Silk Jersey Twisted Dress Redux
Well, I did it again. I made another one of BurdaStyle’s Twisted Maxi Dresses out of one of Mood Fabric’s silk jerseys. And, there was no oops about it. I got so much use out of my first silk jersey maxi dress this summer that I just had to make another to carry me through fall and winter. Silk jersey is a delight to wear (seriously, I feel like I’m in pajamas when I wear these dresses yet they both look really pulled together), and the gathers in the front of this dress make it perfect for expanding over my ever-growing baby bump.
This time around I used this taupe and black geometric silk jersey print. To winterize the pattern I shortened the length and added sleeves. Both modifications were fairly easy. I simply chopped many, many (too many!) inches off the hem to convert the dress into an above-the-knee length, and I wrote about how I modified the pattern to fit sleeves on my personal sewing blog here.
Sewing with the silk jersey was straightforward. I tend to switch back and forth between my regular sewing machine and my serger depending on what I think a particular seam needs, and this silk jersey handled itself beautifully in both machines. The hardest part was thinking about pattern matching, particularly along the center front seam of the dress. This seam is typically hidden in the gathers, but my baby belly is now large enough that the gathers are almost non-existent! Therefore, I knew this seam would sit front and center every time I wore this dress this season. Perhaps I could have fudged the pattern a bit and cut the front out on the fold, but since it does slightly taper in as it goes up, I just went for it. I cut each piece on a single layer, paying careful attention first to matching the horizontal repeat, and then to making sure the stitching line on the seam was falling symmetrically down the vertical pattern. When stitched together, the seam creates a vertical row of ovals that are thinner near the top, pretty close to perfect near the center, and wider at the bottom. Can you see it in the photo above? Finding the seam is probably easiest near the hem where the ovals get wider. But, overall, I think the fabric’s print and the pattern’s gathers and drapes still hide it pretty well.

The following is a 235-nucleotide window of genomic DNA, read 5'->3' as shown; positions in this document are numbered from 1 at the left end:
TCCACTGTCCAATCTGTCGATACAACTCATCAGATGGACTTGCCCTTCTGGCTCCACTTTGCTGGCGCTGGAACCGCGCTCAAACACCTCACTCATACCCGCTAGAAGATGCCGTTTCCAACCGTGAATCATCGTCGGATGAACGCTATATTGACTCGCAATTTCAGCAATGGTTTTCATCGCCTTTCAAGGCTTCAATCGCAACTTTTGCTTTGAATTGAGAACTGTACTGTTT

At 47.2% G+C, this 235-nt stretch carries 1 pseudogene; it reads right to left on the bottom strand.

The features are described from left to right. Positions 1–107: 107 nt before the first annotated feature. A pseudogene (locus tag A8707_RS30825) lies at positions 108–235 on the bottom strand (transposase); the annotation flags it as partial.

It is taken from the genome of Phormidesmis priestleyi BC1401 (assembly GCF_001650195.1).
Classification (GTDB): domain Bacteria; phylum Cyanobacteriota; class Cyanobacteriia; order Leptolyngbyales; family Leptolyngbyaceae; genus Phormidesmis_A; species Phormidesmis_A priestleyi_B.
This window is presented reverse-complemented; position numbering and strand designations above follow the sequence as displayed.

Since I shortened the dress, I also shortened the ties by the same amount. I liked the way the long ties looked in the maxi version, but sitting on them over and over often made them come untied. The shorter ties aren’t nearly as dramatic, but they’re cute and functional, and I really appreciate that they stay tied!
I think my added sleeve works really well to pull this dress into the fall and winter. I used the Sewaholic Renfrew three-quarter sleeve pattern (which I’ve made loads of times in the past – see here for an MSN example), and I know I’ll get lots more wear out of this dress with sleeves, especially this season, than I would if I’d tried to make it work sleeveless.
Finally, about the hem – though I am really pleased with the little bit the hem band adds to the dress, it was not part of the original design. Even though I measured twice before deciding how much needed to be cut off to convert the maxi dress into an above-the-knee length dress, my measurement still ended up being off. When I tried on the dress when it was mostly together, I was shocked and a bit embarrassed by how short it was. Now that I’ve reached my mid-thirties, I’m finding it’s harder to pull off short skirts! The easiest solution seemed to be to add a hem band, but I was not about to try to match the printed pattern. So, I dug through my stash and found some of Mood’s black jersey leftover from my Cavalli Cowl. A quick serge later, and my dress was just the length I wanted. And, it had a cute hem band to boot.
My husband and I had such a fun morning taking these photos since we used it as an excuse to explore a new area of Seattle. When we left our house, we knew it was going to be windy, but we hadn’t realized just how windy it would be near the water. Here are some of the outtakes to prove that we were nearly blown over!
And, one final shot of the growing baby bump. I wonder how big it’s going to be next month?!